Growing vine crops on erect supports has other advantages besides saving space, starting with making harvesting easier. Also, vertical gardening improves fruit shape and, since beneficial air circulates through the foliage easier, can promote healthier plants.
Beyond the Veggie Patch
Looking for even more growing ground? Limited-space gardening with edibles doesn’t need to be confined to small vegetable plots—in other words, anywhere you have dirt in your yard is a potential planting site. And many veggies can be easily interplanted in the landscape as complements, rather than complications, to existing ornamentals.
One popular vegetable that bears the double standard of being both productive and pretty is the pepper. While blocky bell peppers might look a bit clunky in flower beds, there is a wide range of hot peppers that show off long-lasting fruits in many sizes, shapes, and sizzling colors on relatively compact plants.
Like bell peppers, common pudgy eggplants probably won’t qualify as eye candy in an ornamental garden, but there are vibrantly colored fruits of cultivars such as “Fairy Tale,” “Prosperosa,” and “Neon” that can also add extra visual sass to sunny flower borders.
And okra, which is closely related to the lovely hibiscus, stays true to its family ties with fancy foliage and delicate, hibiscus-like flowers. One particular standout beauty is “Red Burgundy,” an heirloom selection that has been a veggie garden favorite for many years because its gorgeous (and tasty) scarlet pods never fail to turn heads.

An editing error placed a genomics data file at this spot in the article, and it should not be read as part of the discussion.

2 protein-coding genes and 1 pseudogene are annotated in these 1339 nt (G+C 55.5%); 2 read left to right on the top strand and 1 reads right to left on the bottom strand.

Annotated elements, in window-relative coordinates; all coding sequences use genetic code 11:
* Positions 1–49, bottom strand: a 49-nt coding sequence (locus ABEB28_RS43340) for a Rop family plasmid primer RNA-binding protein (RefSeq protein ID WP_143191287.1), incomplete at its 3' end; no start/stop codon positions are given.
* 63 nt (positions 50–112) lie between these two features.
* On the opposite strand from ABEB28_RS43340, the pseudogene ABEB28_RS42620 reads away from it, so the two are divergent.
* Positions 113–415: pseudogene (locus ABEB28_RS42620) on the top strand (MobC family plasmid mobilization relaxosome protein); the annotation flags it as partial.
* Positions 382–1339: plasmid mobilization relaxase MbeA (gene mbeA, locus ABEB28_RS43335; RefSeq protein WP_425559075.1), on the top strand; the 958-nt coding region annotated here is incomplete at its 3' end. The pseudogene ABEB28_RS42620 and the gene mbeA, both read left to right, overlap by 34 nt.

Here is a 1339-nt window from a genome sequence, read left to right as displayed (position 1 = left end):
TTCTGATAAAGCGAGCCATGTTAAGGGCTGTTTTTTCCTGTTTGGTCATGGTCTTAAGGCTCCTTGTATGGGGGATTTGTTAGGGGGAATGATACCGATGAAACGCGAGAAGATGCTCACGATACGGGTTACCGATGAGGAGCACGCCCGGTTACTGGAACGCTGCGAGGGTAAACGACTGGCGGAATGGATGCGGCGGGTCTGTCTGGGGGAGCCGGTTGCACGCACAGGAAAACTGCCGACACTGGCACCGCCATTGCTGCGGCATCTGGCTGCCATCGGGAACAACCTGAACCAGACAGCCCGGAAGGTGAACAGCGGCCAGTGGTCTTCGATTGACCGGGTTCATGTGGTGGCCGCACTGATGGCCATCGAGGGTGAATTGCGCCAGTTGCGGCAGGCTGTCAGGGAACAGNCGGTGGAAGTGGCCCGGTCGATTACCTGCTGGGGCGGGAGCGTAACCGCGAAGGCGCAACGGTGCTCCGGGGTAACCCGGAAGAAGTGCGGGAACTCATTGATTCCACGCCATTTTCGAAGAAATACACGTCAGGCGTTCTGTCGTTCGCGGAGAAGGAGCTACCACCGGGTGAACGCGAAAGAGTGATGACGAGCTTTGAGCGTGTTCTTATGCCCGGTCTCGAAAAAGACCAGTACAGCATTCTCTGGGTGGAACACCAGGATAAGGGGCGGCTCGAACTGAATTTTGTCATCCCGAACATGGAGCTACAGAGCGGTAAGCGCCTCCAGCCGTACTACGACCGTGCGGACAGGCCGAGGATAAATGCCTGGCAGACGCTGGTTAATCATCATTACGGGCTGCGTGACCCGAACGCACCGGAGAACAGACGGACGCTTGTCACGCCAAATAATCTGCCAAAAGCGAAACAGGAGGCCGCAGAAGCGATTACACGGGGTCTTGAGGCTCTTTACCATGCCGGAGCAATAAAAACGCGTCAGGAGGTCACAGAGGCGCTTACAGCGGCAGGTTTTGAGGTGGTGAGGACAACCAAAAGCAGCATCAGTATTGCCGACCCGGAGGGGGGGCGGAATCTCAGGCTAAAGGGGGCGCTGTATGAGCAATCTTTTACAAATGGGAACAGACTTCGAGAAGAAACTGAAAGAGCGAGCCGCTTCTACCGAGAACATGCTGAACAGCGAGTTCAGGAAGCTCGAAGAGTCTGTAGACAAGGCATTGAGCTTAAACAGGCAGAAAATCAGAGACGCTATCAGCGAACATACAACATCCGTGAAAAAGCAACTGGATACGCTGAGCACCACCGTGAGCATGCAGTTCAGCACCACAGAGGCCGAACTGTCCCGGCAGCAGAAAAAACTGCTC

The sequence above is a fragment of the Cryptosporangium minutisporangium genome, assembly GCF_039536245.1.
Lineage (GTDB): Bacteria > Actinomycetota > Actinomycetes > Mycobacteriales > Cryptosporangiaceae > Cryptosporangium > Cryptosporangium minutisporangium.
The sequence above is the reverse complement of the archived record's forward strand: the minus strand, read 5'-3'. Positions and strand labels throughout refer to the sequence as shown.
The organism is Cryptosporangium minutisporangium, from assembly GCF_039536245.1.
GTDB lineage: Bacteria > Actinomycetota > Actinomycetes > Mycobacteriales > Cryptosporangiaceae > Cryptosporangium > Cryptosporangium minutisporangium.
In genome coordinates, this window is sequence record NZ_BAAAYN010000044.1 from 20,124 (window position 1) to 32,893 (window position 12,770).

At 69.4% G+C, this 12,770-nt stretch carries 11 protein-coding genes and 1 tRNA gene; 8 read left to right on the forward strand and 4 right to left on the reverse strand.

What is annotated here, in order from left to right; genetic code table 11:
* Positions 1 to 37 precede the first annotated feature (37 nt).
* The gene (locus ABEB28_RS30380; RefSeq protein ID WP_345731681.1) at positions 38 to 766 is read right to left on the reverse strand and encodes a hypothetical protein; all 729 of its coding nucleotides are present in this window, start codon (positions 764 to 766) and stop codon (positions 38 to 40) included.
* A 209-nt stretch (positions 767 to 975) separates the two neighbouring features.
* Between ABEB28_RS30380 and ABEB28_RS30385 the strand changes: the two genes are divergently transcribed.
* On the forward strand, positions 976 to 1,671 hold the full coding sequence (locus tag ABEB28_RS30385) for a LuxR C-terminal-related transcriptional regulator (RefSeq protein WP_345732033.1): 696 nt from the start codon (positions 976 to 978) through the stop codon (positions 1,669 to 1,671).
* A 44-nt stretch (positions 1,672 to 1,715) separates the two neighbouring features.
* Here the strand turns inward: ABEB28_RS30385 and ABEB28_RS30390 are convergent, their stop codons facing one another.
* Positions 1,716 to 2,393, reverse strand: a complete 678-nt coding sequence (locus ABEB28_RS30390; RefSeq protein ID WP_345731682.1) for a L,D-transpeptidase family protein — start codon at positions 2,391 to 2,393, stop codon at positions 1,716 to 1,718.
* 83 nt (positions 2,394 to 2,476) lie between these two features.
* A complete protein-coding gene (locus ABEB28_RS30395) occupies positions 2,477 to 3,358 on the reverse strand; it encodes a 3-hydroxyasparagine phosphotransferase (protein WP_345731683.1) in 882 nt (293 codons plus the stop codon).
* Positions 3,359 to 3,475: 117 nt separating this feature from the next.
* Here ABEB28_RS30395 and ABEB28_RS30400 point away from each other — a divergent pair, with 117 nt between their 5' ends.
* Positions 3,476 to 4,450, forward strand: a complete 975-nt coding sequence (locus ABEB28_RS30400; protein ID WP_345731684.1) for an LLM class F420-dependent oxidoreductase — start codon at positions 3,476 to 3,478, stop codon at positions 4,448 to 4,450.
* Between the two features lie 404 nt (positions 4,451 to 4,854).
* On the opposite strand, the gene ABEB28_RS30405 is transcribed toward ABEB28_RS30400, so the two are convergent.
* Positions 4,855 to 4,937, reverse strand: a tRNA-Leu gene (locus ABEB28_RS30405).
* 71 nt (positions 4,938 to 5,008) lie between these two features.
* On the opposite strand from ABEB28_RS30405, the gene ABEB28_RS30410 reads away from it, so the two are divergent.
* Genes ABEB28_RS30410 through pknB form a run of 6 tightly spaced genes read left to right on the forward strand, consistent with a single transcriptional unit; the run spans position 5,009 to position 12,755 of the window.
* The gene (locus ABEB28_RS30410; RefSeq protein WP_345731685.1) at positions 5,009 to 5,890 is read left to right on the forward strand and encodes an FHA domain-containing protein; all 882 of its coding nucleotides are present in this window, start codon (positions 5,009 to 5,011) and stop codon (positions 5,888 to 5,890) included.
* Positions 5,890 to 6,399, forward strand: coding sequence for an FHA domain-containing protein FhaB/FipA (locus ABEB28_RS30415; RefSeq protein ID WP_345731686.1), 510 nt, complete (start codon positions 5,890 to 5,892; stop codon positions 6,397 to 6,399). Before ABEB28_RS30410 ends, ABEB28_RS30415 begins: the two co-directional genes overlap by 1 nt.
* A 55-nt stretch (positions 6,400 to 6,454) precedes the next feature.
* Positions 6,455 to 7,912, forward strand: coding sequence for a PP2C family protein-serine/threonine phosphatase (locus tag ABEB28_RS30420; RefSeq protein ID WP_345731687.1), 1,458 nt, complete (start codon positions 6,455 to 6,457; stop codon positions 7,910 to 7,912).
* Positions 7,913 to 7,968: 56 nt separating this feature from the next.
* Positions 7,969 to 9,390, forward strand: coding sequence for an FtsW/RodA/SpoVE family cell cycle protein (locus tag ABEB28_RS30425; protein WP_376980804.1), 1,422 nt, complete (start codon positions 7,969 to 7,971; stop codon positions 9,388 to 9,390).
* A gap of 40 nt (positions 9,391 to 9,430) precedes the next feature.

Other decorative edibles with strong, distinctive profiles such as curly spinach, cabbage, looseleaf lettuce (especially red-tinted varieties like “Red Sails” and “Lolla Rossa”), kale, and Swiss chard (look for “Ruby Red” or “Bright Lights”) are low-growing and, for vegetable plants, actually rather good looking. Any of these can be successfully incorporated as accent plants for perennial beds or flower gardens. In addition, root vegetables such as carrots, onions, and radishes hide their crops below ground but freely flaunt flowing foliage that can be used to fill in the fronts of border plantings.
Many herbs are also great “double-duty” plants. Need examples? Rosemary’s spiky leaves and delightful (as well as edible) bluish-purple flowers make it an appealing addition to any landscape setting. Bronze fennel’s smoky look is a nice touch for container planters, while the rich, dark foliage of purple basil is a horticultural fashion statement waiting to happen. And curly parsley, with its deep emerald leaves, is an ideal alt-ornamental to line the front of a flower bed.
One word of caution about interplanting vegetables or herbs with other plants: If you spray any pesticides on neighboring ornamentals, make sure the chemicals are cleared for safe use on edible plants as well.
—Story and photos by L.A. Jackson, a former editor of Carolina Gardener magazine.